Leave Lincoln alone, parents tell School Board
If there are parents in Loudoun who want to see Lincoln Elementary School closed, none of them showed up at the School Board’s Jan. 15 public hearing.
Instead, dozens of parents and community members urged the board to keep the small but popular school in Purcellville open, calling the recent discussion to remove maintenance funding from the school ridiculous.
Victor Blake, a parent of two children at Lincoln, urged the board to table discussions on closing the school, saying it was the only county service he got.
“We have no paved roads, no sewer, no water, in fact we have no town, no police,” Blake said. “The only service we get from the county is public schools and we’ve been pleased with that service.”
He said it would be a mistake to shut down a National Blue Ribbon School, a designation given out to schools by the Department of Education for unusually high performance.
It’s one of three county schools to win the award since 2003.
“It shouldn’t be a school that has performed so well,” Blake said. “It has brought great honor to the district.”
The discussion was brought about when School Board member Jeff Morse (Dulles) proposed eliminating funding for HVAC units, electrical system upgrades and replacement fire alarm systems in the school system’s Capital Asset Protection Program (CAPP).
The upgrades, which totaled about $310,000, were never voted on. In the ensuing discussion, School Board Vice Chair Jill Turgeon (Blue Ridge), characterized the motion as starting down the path to close Lincoln, calling that “the elephant in the room.”
Other speakers repeated the basic premise of Blake’s argument, that such a high performing school that was well-liked by the community shouldn’t be shut down because of cost.
“Why would you cut a county school that is fully enrolled and fully paid for? Why would you abandon a historical school that is performing at the high end of the academic standard?” Colleen Gustavson said. “This is a school that works. This is a school that can be used as a working model for other schools.”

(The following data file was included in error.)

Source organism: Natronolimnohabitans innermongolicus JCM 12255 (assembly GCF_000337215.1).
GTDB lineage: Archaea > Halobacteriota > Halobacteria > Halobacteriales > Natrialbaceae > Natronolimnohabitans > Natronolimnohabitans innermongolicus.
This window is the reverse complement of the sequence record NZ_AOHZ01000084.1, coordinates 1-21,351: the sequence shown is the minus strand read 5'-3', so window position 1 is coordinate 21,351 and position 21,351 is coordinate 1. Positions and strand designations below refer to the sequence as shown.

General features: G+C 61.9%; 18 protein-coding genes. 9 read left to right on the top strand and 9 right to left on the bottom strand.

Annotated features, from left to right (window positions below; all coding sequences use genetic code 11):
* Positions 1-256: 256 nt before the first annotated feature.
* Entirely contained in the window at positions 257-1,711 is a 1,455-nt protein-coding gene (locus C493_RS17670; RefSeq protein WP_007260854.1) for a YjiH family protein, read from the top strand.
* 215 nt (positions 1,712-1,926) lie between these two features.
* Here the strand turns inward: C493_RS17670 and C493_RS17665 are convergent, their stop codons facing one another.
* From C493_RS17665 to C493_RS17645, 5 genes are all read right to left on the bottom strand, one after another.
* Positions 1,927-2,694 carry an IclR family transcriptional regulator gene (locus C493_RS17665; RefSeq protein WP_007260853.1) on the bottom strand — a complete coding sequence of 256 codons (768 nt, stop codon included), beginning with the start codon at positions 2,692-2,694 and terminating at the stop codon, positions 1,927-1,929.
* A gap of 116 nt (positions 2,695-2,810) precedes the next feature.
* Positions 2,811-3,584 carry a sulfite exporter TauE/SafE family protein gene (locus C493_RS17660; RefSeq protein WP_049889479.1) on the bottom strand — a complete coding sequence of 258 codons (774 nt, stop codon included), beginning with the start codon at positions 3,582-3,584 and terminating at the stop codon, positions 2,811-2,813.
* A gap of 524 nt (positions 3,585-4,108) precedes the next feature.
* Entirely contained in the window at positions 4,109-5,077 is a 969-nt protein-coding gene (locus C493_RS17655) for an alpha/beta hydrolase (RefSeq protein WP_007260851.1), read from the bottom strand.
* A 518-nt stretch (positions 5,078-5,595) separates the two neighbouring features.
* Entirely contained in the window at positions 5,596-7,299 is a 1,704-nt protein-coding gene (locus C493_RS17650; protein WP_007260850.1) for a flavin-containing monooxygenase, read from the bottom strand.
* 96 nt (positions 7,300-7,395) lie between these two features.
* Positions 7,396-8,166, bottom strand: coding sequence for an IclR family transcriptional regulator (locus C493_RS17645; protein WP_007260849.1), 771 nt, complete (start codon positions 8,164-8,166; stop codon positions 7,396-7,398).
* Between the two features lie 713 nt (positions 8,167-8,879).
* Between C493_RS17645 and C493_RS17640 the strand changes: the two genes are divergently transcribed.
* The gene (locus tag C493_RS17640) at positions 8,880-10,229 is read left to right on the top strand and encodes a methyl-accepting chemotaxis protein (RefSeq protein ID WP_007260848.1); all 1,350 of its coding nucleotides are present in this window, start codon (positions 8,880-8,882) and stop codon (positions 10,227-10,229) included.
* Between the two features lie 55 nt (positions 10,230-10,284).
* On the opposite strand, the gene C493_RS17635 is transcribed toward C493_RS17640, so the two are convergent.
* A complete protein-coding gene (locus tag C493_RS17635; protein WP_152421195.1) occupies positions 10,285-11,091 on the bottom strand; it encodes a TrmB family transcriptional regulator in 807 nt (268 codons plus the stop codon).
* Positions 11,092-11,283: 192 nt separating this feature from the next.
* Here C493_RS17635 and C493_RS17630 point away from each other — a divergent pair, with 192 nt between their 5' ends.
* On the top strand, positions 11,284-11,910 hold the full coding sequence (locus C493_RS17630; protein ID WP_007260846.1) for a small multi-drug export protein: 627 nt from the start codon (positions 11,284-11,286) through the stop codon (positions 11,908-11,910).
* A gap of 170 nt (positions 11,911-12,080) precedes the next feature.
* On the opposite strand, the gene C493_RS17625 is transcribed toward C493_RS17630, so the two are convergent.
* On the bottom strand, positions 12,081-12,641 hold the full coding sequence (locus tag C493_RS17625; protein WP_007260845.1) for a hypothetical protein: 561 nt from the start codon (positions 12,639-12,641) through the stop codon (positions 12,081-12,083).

Leslie McFadden, who has two children at Lincoln and who previously worked as a civil engineer, disputed the idea that costs to keep Lincoln up to code were not expensive, putting it at $180 to $200 per student.
She said worked in another Virginia school district, advising them on repairs and maintenance.
“Not once did the school system consider closing a school, even a small school, because it was in need of extensive repairs,” McFadden said.
Cara Orenzuk argued that forsaking essential upgrades for Lincoln was unreasonable because other schools had gotten optional equipment - new soap dispensers, flat screen TVs and turf fields.
“Some schools wanted new soap dispensers and toilet paper holders, they don’t need them,” Orenzuk said. “Some schools want all new flat screen TVs, they don’t need them. Some schools want $2 million turf football fields. They surely do not need them, they want them.”
Orenzuk said the maintenance wasn’t optional.
“We need a half a million dollars maintenance on a school that was given to us, the community,” Orenzuk said. “We wish we didn’t need the maintenance, but we do. Just like every other school that you all represent.”
The School Board is expected to adopt its operating budget Jan. 24. The school system originally proposed an $876.4 million budget, up from a $823.1 million budget in fiscal 2013.